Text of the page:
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Director Craig Whitney discussed The Red Note podcast with Yo Ciudadano

The Red Note podcast director Craig Whitney sat down earlier this week with the Ciudad Juarez news outlet Yo Ciudadano to discuss the making of the podcast, the issue of the femicides in Juarez, and the upcoming feature film about the femicides, also called The Red Note. A translation of the Spanish interview is reproduced below.

Click on the following link to read the original article in Spanish: La Nota Roja: un podcast sobre los feminicidios en Juárez


The Red Note: A Podcast About the Femicides in Juarez

The podcast, narrated by journalist and activist Lydia Cacho, compiles for historical memory the stories of some of the families of victims of femicide and disappearance.

By Favia Lucero / Yo Ciudadano

Ciudad Juárez, Chihuahua.— Three days ago the last episode of the podcast The Red Note was published, a project that tells the story of the femicides in Ciudad Juárez and the impunity that continues in the thousands of cases of girls and women who have been victims of sexist violence.

Through the voices of the mothers of the victims of femicide and disappearance, activists, researchers, journalists and former public servants, the history that classified this border as "the city that kills women" is spun.

The podcast, written and directed by filmmaker Craig Whitney, is presented to the public in Spanish and English, something that had not previously been done in a project addressing this issue.

It is the journalist and activist Lydia Cacho who guides the listeners in the different interviews presented throughout 10 episodes of approximately 45 minutes each.

Whitney explains that initially it was planned to make a feature film on the same subject, however, the American production company Imperative Entertainment proposed the idea of ​​turning the project into a podcast.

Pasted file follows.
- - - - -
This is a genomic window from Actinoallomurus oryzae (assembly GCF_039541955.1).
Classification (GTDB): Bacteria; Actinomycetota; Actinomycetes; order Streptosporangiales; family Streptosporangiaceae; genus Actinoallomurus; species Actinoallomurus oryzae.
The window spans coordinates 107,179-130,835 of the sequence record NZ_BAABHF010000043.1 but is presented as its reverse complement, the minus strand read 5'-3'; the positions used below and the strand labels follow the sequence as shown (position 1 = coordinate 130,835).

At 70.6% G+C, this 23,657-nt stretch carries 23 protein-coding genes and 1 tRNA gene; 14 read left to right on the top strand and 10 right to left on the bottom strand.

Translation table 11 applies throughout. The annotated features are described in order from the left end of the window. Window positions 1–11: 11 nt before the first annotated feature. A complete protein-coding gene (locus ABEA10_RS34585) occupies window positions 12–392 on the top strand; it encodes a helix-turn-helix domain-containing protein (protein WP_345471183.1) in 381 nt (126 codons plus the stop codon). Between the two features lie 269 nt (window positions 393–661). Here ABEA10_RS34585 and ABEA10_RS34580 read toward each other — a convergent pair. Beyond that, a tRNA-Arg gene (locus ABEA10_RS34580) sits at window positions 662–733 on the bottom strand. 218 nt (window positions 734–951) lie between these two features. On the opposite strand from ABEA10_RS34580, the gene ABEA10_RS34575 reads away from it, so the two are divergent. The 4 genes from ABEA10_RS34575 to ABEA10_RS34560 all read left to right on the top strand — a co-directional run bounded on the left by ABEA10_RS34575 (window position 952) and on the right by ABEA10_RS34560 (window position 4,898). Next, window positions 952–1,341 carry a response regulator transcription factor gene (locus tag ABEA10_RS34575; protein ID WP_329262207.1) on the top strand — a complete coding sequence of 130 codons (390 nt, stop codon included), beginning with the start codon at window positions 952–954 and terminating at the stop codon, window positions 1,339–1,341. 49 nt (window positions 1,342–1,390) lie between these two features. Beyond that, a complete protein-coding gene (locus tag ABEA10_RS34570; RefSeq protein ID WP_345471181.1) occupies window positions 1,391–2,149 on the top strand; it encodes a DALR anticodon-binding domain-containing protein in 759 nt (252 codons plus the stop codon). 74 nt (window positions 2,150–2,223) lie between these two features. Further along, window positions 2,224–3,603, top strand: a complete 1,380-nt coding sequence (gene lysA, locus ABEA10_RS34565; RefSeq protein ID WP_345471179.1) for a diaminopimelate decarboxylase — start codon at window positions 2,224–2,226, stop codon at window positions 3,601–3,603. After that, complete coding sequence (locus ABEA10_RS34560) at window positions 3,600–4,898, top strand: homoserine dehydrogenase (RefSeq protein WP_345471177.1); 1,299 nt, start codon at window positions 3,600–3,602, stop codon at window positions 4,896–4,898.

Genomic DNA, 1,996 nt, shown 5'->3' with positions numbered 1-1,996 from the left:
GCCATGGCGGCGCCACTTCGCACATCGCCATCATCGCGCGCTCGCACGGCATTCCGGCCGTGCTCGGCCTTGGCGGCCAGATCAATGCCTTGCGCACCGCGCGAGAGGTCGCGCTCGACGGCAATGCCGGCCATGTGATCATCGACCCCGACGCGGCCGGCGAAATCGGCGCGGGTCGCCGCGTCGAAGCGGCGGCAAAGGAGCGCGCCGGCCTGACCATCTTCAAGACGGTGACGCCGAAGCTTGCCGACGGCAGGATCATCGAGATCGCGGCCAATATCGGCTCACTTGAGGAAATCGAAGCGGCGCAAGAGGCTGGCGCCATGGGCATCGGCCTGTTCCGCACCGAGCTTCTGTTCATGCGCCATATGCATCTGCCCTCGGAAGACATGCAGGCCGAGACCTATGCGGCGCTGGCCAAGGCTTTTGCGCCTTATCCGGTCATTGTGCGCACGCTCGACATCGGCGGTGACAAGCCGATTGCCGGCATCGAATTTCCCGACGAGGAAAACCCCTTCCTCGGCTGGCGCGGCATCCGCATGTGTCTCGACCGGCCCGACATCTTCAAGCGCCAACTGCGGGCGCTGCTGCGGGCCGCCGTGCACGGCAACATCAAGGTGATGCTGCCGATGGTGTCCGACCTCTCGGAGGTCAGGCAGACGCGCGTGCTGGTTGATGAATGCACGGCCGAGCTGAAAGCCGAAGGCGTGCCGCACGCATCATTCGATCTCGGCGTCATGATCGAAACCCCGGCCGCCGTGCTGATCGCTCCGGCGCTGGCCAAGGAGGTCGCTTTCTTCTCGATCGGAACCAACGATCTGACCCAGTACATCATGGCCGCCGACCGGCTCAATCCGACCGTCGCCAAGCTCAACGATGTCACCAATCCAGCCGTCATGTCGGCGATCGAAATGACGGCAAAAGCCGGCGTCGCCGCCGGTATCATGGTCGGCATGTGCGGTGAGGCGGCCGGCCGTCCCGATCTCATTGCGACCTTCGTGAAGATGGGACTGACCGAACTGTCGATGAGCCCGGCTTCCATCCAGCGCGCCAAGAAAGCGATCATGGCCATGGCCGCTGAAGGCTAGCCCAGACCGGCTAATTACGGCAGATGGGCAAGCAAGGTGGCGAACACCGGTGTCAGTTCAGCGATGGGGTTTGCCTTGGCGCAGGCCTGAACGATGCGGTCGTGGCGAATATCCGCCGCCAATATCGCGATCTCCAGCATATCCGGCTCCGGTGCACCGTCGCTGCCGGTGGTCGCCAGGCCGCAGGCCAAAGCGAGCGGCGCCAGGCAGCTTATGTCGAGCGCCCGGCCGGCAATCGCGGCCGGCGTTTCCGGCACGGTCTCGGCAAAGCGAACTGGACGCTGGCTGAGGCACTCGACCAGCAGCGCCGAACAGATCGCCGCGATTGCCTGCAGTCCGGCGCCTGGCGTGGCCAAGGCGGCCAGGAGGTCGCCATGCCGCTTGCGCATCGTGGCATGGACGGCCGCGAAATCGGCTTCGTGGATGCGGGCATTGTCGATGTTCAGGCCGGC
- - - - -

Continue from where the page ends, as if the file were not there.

Now that the podcast, which is on various platforms such as Spotify and the Apple Podcasts, is finished, the team plans to continue with the main idea.

"We are very excited to be able to go ahead and shoot the feature film because it is such an important story," adds Whitney.

According to the director, La Nota Roja has been heard in Latin America, Europe and Africa, since gender violence is an issue that unfortunately is not exclusive to Mexico.

"The version is very specific to Juárez and it is very important to me that we can share an idea of ​​the culture of Juárez and northern Mexico, but there are also aspects of this story that are common throughout the world," he says.

Regarding the way in which they approached the issue of femicides and disappearances of women in Juárez, Whitney recognizes the great work carried out by the journalist from Juarez, Alicia Fernández, who was in charge of conducting the interviews.

“As the director of the podcast, I have read many books, articles and other materials on this subject but I am not from Mexico, my perspective will be different from the border perspectives… For example, I think that if someone else did the interviews with the victims were not going to have the emotional connection with them as Alicia had. Or during the editing of the scripts that I was working with Lydia Cacho, who has experience in Juárez; she has a perspective on how we could have respect in our narrative,” he says.

One of the chapters closes with Cacho's voice issuing a strong message of hope, resistance and unity among women: "Together, we Mexicans will continue until that day comes when no one justifies violence as a method of oppression and sexist repression."


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